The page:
ANANDA RAM DANGOL
Jhala Nath Khanal's election as PM is good news, for it breaks the stagnation that had marked politics for some time and ends the effort to 'isolate and encircle' the Maoists that had been the guiding principle of the previous government. But whether Khanal can go beyond that – to achieve his stated objectives of finishing up the peace process, writing the constitution, and providing a semblance of governance – really depends on how well he manages contradictions and mediates between conflicting interests. His first week in office does not offer too much reason for hope.
The controversy over the seven-point agreement and the home ministry is instructive. To get the Maoists on his side, Khanal signed the seven-point deal. He did not show it to his party for he knew that it would never get passed – a clear sign of political insecurity. Once the details emerged, he had to spend the better part of the week apologising to and convincing his colleagues that this was not a sell-out. In the process, even though the Maoists understand his constraints, their trust in his ability to deliver has diminished considerably.
How Khanal balances Oli-Nepal and Dahal, who in turn has to manage his own internal party dynamics and thus can yield only so much, will determine the composition, character and stability of this government. It will remain in place for a while, for even if the Maoists do not join the government, they cannot withdraw support immediately. Whether the government is functional or not depends on how Khanal reaches out to the multiple domestic and international constituencies that are suspicious of his intentions.
Take governance first. No government can really solve the structural ills that plague Nepal with a magic wand, from unemployment to power cuts to impunity. But Khanal has an additional complication. His alliance with the Maoists is a manifestation of the deep resentment against India in a large section of Nepal's political class. Delhi's flawed uni-dimensional policy is responsible in large measure for such an alliance having come into force.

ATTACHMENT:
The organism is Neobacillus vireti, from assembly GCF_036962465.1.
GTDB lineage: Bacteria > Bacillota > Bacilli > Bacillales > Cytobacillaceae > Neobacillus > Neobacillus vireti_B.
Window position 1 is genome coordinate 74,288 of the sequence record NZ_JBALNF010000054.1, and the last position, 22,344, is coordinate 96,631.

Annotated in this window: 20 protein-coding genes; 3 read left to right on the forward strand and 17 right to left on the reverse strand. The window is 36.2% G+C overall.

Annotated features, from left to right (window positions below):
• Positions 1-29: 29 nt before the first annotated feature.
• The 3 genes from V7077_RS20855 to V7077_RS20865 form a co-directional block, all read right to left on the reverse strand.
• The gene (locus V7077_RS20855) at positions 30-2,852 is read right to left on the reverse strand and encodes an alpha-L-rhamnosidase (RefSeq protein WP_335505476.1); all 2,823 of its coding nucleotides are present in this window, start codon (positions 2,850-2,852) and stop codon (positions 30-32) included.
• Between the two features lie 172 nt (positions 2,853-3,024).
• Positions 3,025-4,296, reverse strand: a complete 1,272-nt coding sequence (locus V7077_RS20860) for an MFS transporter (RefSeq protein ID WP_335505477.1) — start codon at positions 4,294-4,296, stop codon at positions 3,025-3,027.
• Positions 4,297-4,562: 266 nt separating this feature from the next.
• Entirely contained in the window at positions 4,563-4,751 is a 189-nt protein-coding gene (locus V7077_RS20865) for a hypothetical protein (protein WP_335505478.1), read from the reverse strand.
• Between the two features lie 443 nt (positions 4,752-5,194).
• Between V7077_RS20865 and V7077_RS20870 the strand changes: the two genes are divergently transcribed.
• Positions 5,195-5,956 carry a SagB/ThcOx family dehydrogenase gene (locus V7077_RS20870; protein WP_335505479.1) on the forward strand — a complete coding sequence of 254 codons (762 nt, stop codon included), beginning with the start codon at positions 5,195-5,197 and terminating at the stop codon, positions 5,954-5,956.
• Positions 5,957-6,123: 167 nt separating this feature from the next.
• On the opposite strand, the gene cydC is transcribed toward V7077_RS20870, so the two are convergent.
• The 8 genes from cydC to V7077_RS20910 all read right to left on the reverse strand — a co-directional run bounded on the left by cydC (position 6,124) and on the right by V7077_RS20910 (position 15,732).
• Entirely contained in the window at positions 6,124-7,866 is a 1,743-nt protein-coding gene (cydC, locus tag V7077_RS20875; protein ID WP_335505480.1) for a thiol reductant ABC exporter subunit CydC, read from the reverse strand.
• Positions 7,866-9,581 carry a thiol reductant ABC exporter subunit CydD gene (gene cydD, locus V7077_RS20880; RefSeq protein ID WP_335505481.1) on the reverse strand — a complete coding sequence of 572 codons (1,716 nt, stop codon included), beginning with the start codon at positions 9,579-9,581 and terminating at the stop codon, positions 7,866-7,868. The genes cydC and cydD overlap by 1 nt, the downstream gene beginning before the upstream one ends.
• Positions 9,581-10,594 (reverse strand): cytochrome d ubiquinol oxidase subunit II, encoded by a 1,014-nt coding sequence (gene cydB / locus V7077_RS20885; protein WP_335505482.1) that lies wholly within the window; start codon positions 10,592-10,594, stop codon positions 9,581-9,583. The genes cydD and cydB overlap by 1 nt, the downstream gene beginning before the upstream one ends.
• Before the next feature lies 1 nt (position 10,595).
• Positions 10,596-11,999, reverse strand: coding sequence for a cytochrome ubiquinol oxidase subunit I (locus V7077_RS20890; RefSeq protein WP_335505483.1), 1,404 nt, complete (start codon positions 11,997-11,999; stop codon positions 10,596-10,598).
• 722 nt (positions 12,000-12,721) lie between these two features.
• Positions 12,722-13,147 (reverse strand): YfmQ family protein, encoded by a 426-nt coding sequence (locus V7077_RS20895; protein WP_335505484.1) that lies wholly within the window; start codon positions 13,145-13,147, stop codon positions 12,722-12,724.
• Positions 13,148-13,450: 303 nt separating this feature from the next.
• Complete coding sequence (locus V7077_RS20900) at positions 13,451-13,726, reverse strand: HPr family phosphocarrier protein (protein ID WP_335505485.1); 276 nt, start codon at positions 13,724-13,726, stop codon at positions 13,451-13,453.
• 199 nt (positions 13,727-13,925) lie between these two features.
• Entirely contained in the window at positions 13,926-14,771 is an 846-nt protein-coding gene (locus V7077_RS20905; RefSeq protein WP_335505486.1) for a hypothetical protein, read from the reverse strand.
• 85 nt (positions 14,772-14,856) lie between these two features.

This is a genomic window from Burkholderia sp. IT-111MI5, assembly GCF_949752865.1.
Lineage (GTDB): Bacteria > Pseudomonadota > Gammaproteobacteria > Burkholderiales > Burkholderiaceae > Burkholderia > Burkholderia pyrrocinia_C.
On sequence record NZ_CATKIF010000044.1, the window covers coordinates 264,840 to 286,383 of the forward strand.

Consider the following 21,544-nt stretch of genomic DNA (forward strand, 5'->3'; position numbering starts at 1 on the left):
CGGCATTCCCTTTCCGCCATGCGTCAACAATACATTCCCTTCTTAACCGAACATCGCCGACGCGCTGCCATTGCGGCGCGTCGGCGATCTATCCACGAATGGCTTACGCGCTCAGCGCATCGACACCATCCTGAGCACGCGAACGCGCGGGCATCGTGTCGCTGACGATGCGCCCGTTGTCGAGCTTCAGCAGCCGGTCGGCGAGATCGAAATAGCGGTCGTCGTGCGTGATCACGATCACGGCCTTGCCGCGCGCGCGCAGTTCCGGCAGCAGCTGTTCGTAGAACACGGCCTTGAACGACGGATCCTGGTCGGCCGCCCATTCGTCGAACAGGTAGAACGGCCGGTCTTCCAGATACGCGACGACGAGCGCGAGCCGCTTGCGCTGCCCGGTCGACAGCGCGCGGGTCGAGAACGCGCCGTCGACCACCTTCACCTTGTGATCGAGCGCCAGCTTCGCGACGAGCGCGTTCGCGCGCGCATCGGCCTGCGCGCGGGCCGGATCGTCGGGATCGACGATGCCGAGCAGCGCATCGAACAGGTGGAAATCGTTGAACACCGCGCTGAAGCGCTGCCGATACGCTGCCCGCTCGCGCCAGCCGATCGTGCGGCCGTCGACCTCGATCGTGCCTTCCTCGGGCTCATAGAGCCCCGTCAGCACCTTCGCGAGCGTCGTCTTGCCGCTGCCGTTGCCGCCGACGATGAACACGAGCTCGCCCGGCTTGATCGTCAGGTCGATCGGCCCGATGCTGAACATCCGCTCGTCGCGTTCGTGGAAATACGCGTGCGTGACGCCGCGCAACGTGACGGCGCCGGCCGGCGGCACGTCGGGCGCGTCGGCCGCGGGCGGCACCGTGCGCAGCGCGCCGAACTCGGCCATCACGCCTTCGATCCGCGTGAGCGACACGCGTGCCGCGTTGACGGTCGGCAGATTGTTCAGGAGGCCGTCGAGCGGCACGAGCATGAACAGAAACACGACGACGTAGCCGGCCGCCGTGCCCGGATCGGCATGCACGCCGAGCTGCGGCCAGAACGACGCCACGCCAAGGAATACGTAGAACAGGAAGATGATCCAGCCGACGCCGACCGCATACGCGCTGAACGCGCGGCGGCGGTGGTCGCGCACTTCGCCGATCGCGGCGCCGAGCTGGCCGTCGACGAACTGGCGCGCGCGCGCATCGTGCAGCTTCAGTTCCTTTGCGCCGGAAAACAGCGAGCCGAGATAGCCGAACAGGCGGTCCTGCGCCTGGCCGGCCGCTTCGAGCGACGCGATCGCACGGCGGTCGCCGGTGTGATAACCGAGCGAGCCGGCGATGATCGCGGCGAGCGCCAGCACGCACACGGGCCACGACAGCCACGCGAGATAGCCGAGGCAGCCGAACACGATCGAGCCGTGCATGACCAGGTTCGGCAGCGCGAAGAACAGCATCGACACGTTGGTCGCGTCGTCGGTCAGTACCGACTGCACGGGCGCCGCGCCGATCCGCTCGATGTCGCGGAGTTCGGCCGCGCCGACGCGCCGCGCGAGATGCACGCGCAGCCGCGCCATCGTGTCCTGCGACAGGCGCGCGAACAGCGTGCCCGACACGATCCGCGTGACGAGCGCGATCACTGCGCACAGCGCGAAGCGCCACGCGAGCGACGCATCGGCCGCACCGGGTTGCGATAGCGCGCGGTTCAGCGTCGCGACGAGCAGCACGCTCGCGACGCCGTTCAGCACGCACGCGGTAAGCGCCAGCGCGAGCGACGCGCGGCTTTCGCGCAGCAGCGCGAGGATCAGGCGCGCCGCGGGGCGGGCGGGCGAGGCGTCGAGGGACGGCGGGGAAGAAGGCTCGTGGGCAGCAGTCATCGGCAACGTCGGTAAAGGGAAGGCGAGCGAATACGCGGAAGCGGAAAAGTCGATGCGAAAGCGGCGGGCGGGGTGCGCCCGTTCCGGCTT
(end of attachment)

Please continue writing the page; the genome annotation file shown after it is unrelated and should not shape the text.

But forming a government that India may not like is one thing. Running such a government is something else. If the folks in South Block and the CGO complex decide that it is in their interest to erode the legitimacy of this government, they have a range of instruments at their disposal. These include delaying fuel supply; turning a blind eye to armed criminal groups operating in the Tarai; encouraging anti-government movements; and tightening the screws on trade issues, monetary supply, investments, and tourist inflow.
The root source of the idea of a separate Maoist force, or a mixed force, remains a bit of a mystery. It was among the four models the Maoists had presented; a section in the previous government and some in the army also toyed with it as a way of keeping the purity and 'institutional sanctity' of existing security organs intact and eliminate the chance of Maoist infiltration. But the way it was inserted in the seven-point agreement has generated suspicion among both NC and the army that this is a Maoist ploy to retain a parallel force. With negotiating positions constantly shifting, non-Maoist members of the Special Committee are now more comfortable with the idea of higher numbers in the army than in other forces.
Till there is a broader consensus, the peace process cannot move for the simple reason that all decisions have to be passed unanimously by the Special Committee.
The modality is as important as the politics. NC, and its backers, would not like to see the peace process concluded under this government – for it could just mean the further consolidation of the existing alliance. At best, the Maoists could decide to take the first step and 'regroup' the combatants to show they are committed to the process. But movement beyond that is difficult to envisage.
If the peace process does not move beyond that point, it is difficult to see all parties agreeing on even the framework constitution that is being discussed at multiple levels. The Maoist incentive to compromise on contentious issues diminishes without a major share in the power structure and an agreeable model of integration. NC incentives to compromise will be even lower if the government is seen to be geared to 'isolate' them. What is more likely now though is another extension of the CA – sources tell us the unwritten eighth point in the deal is to use 'regrouping' and discussions in the Constitutional Committee as evidence of 'progress' and as a basis to propose a six-month extension.
Madhav Nepal only had to stay rigid, keep the Maoists out, and bank on India to do a fair share of political management for him. With more powerful adversaries, demanding allies, and an ambitious agenda, Khanal has a far tougher job ahead.
Slap-happy: (ADJ.)dazed, silly, or incoherent from or as if from blows to the head, EDITORIAL
The goose strikes back, DAMAKANT JAYSHI
Khanal the Trojan, KANAK MANI DIXIT